Biden's Awkwardness Over Hunter's Gun Ordeal Far From Over

AP Photo/Charles Dharapak

President Joe Biden has been an anti-gunner for a long, long time. In fact, it's the one thing about the man that you can truly trust.

His son, Hunter, however, apparently has slightly different views.


Oh, I'm sure he favors gun control, too, but he seemingly has fewer issues than his dad, what with his own gun purchases and all.

One of those purchases, however, has turned him into a convicted felon. The law is stupid, in my opinion, but there was no reason he should have been exempted from prosecution when no one else would be under similar circumstances.

He was and now it seems that he will appeal the conviction. That puts his dear old dad in a bit of an awkward position.

Following the Supreme Court’s summer 2022 decision in New York Rifle & Pistol Association v. Bruen, which expanded constitutional protections for the Second Amendment, Joe Biden said he was “disappointed” by the ruling, arguing it “contradicts both common sense and the Constitution, and should deeply trouble us all.”

But it is through the Bruen precedent that Joe Biden’s son may have a fighting chance to challenge Section 922(g), which creates nine disqualifiers for gun ownership, including unlawful use or addiction to a controlled substance. District courts in Texas and Oklahoma, along with a ruling by the Louisiana-based U.S. Court of Appeals for the 5th Circuit, have flung into question whether Section 922(g) will survive the Supreme Court’s new test.

Jake Charles, a professor at Pepperdine Caruso School of Law, said Hunter Biden has a “plausible” Second Amendment claim for the unlawful possession count given the 5th Circuit’s decision in a case known as U.S. v. Daniels. Last August, the 5th Circuit voided Section 922(g)(3), which punishes anyone who is an “unlawful user of or addicted to any controlled substance” in possession of a firearm by up to 10 years in prison.

Joe Biden’s tightrope between supporting his son and supporting his party’s gun control efforts could soon become thinner. The Supreme Court is just days away from releasing a decision in the case U.S. v. Rahimi, which asks the court whether a person who is under a civil domestic violence restraining order is barred from owning a firearm, which is a violation of Section 922(g)(8).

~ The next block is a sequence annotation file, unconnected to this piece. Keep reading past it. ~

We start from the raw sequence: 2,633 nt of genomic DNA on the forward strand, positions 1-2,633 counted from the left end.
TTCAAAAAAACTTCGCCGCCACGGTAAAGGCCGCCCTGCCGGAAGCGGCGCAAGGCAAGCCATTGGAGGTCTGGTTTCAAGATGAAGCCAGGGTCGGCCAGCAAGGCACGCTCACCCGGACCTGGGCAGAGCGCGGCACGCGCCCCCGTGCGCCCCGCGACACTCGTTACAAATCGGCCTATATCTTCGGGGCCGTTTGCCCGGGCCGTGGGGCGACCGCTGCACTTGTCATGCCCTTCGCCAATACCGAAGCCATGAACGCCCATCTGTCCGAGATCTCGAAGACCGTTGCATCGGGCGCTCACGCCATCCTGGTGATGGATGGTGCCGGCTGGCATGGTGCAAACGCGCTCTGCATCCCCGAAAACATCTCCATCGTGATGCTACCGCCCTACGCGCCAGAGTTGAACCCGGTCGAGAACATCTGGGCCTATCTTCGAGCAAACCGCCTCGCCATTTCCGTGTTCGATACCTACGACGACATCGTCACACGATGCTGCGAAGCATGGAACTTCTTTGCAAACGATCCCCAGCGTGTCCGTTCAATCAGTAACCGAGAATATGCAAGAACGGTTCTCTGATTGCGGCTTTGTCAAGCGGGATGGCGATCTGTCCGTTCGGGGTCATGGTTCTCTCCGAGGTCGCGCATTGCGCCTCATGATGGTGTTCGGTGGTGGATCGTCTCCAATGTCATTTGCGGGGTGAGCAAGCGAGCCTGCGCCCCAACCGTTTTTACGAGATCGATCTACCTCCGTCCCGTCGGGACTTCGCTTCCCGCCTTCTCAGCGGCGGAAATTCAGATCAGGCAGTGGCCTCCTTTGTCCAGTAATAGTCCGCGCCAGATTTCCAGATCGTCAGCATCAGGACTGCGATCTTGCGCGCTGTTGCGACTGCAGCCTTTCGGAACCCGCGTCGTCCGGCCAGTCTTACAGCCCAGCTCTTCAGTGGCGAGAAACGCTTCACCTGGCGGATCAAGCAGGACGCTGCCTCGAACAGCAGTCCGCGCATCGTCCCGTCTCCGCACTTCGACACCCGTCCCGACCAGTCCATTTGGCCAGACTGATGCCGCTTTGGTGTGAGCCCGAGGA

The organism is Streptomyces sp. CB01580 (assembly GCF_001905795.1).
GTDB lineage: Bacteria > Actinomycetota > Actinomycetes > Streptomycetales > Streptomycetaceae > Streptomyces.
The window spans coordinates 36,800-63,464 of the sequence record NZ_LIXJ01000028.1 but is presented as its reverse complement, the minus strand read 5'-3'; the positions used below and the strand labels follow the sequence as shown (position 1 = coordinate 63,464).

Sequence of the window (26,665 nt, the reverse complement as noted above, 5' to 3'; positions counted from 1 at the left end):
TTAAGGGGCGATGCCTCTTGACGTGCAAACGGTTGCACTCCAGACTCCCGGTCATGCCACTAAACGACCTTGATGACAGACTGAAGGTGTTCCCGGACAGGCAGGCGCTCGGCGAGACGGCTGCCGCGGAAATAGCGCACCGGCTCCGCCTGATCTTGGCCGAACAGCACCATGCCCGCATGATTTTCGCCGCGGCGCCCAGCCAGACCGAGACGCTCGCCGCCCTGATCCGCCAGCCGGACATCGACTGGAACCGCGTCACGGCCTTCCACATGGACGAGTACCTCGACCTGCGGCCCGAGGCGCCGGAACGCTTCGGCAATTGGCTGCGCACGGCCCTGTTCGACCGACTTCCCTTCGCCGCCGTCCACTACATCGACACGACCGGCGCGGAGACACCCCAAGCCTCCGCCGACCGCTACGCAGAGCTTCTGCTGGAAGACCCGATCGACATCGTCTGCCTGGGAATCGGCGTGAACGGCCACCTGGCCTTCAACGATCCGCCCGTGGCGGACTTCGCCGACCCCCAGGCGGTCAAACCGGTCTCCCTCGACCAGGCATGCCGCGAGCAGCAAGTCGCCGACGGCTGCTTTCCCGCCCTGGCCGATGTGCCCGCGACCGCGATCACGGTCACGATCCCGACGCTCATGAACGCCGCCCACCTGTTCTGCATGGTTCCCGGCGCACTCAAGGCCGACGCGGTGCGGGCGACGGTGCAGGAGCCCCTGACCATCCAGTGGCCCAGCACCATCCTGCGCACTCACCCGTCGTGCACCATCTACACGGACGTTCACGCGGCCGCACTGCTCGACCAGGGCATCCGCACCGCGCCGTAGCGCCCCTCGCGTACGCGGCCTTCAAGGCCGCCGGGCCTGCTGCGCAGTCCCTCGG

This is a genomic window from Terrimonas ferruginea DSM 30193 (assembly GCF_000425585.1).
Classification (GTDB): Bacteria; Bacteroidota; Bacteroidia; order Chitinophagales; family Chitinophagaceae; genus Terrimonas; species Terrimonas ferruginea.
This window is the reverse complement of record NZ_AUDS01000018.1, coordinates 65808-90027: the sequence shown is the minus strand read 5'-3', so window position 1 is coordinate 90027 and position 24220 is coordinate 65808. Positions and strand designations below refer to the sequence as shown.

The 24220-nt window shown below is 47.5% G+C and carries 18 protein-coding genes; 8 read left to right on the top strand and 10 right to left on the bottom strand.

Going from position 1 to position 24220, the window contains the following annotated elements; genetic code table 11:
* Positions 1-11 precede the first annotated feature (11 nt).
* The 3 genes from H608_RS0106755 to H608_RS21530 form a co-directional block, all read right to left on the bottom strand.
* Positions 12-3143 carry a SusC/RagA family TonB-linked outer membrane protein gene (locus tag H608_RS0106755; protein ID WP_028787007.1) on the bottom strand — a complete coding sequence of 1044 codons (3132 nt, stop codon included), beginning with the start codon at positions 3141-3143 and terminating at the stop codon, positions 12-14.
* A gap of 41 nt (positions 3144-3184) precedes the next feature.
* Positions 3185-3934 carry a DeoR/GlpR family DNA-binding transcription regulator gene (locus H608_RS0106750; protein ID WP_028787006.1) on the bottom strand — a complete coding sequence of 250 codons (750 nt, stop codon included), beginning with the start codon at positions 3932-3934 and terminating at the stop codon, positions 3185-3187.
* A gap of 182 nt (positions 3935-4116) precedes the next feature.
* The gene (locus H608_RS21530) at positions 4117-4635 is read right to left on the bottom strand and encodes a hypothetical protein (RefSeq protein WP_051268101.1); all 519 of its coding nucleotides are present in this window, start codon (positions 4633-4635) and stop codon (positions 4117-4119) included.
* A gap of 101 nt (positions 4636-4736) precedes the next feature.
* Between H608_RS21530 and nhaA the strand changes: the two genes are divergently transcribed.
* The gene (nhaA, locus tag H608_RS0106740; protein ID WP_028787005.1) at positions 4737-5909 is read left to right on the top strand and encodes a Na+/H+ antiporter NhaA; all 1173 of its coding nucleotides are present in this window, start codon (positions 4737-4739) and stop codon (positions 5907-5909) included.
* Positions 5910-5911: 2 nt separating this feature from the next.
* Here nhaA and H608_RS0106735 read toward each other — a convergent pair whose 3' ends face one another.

If the Supreme Court were to rule in favor of Rahimi, it could give the president’s son the ammunition he needs to invalidate one of the disqualifiers that landed him a guilty verdict on one of the three counts he faced before a jury in Delaware federal court. But even if Rahimi fails to challenge Section 922(g)(8), the younger Biden might still have hope through the Daniels precedent.

Yes, there is a certain irony in the fact that Biden the Younger may be trying to justify his actions using the precedent his father decried. That won't factor into the legal proceedings in any way, nor should it. One isn't responsible for the sins of their father, after all, and even if Hunter had uttered every word, that doesn't change what the law is.

But the awkwardness of President Biden's position isn't constrained to the precedent he opposed potentially benefitting his son.

Oh no. After so much anti-gun rhetoric, he also is getting blasted for the dichotomy between his position and his offspring's actions.

Just hours earlier, however, his son, Hunter Biden, was found guilty on all charges in the criminal case focused on his purchase of a firearm in 2018.

The unusual timing of Biden’s gun speech, which did not reference Hunter’s conviction, was mocked by X users shortly after the verdict.

"Joe Biden giving a gun safety speech on the same day that his son was convicted of gun charges is the most Biden thing ever," RedState columnist Buzz Patterson remarked.

"Of all the days for Joe Biden to be speaking at ‘Gun Sense University,’" conservative commentator Kate Hyde wrote, along with headlines about Hunter's verdict and his father's speech.

"Awaiting Biden remarks at ‘Gun Sense University’ before he flies to Wilmington to see Hunter for the first time since his son was convicted on three felonies related to his illegal purchase/possession of a firearm while addicted to crack. Just incredible," managing editor Spencer Brown reported.


And let's be real here, we tread on that ground as well, for good reason.

Hunter's trials and tribulations are salacious enough on their own, but they're amplified by the fact that he broke a law that his father supports, yet the elder Biden pretends as if its nothing. He and most of the media are trying to pretend this is a non-issue, but it's going to be a problem to some degree.

The kicker is that Biden could have said that the jury has spoken and that his son is being held accountable for his actions, then gone on about some kind of gun control nonsense to at least look like he understands what's going on. He probably would have come out of this looking more like a man of principle to those inclined to think favorably of the man. It might have helped him with some undecideds, even.

Instead, he's pretending it just didn't happen, that there's no conflict between the fact that the son of the most anti-gun president in history was convicted of gun charges. 

I'd love to tell you that the American people won't buy it, but they likely will. The mainstream media won't make much of a thing about it, after all, so it'll be memory-holed within a few weeks. Only a handful of people will think about it after the conventions and it won't come up as a question during presidential debates or townhalls. It'll simply vanish.

But for now, Biden's in a bad position and we all know it.

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